Korean dissident Kim Dae Jung arrived in Washington last night to an emotional and jubilant welcome from more than 300 supporters at National Airport.
In an arrival statement, the dissident publicly thanked President Reagan and Sen. Edward Kennedy (D-Mass.) for their efforts in securing his release.
"Thank God, the American people and world opinion," Kim said through an interpreter.
Kennedy has worked for several years to free Kim, and the Democrat's foreign affairs adviser Jan Kalicka was in the crowd.
The bustling throng chanted, "Long live Kim Dae Jung!" Some came from as far away as Canada, and many carried placards in Korean and English saying "We shall overcome."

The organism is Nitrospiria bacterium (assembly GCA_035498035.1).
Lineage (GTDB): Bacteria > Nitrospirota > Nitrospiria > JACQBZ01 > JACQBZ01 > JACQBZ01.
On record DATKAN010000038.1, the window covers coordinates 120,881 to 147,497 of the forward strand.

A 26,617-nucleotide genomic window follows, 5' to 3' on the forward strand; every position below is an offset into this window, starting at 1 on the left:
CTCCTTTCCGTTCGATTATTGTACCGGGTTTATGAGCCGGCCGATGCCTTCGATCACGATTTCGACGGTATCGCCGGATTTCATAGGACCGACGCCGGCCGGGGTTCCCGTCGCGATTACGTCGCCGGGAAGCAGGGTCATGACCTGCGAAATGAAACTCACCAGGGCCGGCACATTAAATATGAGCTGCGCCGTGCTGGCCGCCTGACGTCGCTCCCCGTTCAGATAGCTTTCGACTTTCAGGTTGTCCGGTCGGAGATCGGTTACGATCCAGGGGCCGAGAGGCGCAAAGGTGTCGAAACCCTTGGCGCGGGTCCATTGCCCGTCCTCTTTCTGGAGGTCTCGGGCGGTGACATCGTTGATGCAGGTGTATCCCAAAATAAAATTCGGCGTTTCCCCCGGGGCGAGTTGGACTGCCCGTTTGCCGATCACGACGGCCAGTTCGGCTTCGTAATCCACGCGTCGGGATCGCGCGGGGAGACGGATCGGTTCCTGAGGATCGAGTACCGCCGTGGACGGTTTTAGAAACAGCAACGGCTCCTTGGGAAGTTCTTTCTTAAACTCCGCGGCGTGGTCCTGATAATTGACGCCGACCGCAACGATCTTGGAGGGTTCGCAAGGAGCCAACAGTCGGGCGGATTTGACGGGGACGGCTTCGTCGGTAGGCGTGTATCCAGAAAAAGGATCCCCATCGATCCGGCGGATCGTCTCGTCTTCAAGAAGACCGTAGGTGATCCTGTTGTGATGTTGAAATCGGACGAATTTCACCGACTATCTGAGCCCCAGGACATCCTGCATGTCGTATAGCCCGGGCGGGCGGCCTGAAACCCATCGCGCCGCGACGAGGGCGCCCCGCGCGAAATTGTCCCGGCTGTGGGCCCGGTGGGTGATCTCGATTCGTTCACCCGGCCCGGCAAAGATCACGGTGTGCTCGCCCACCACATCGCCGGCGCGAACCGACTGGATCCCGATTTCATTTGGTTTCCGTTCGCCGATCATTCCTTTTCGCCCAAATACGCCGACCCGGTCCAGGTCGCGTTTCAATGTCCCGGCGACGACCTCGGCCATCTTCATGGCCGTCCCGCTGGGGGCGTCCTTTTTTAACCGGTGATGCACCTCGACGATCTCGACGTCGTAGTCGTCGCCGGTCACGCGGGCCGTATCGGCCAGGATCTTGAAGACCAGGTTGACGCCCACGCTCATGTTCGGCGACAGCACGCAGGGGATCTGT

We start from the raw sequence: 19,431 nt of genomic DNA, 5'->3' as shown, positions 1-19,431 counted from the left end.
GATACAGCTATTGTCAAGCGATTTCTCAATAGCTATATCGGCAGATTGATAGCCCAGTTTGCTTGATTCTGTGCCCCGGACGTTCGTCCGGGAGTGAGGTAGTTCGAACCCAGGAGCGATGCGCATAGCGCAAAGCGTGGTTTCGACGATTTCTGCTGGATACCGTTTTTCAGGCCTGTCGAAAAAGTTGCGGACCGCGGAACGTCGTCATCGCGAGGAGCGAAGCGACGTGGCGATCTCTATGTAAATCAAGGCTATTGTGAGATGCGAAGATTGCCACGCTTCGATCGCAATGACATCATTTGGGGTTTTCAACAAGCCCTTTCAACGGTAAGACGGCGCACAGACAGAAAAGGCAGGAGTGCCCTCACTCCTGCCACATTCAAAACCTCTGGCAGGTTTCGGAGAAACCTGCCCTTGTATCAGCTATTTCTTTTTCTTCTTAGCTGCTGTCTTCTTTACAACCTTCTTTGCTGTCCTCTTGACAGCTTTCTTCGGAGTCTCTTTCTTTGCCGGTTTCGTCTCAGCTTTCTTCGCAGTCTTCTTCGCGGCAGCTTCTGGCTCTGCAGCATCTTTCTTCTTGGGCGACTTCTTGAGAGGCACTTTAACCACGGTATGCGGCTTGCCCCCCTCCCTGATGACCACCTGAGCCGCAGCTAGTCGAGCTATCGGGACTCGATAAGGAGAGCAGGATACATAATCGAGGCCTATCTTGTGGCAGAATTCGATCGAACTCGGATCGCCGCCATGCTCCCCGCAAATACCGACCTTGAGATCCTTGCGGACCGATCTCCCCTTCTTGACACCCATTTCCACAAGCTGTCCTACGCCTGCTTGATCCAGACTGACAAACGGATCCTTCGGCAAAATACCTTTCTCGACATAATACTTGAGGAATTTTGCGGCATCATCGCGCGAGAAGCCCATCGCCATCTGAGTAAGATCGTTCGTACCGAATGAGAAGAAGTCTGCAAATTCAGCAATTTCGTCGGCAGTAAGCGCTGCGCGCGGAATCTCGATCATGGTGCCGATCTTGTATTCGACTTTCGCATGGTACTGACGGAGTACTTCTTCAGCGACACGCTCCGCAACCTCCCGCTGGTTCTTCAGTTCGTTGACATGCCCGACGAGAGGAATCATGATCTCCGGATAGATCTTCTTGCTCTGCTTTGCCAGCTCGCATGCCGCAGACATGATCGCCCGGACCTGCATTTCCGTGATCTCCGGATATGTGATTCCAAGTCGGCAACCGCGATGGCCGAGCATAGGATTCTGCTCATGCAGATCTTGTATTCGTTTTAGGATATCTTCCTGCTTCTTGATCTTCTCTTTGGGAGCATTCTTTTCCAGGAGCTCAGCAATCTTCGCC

Kim -- who only hours before had been released from a Seoul hospital that he called a "jail" in his remarks to reporters -- walked without support and appeared healthy. He gave no indication of needing immediate medical care, although the official reason given for his release was the need to come here for treatment.
Kim declined to answer political questions, pleading that he had to get reacquainted with world events. He said his eventual aim was to return to Korea and work for the "peaceful reunification of my fatherland and the democracy of my fatherland."
Kim, accompanied by his wife and two sons, Hong Up, 30, and Hong Kul, 23, said that he would go to Harvard to accept a longstanding invitation to be a visiting fellow.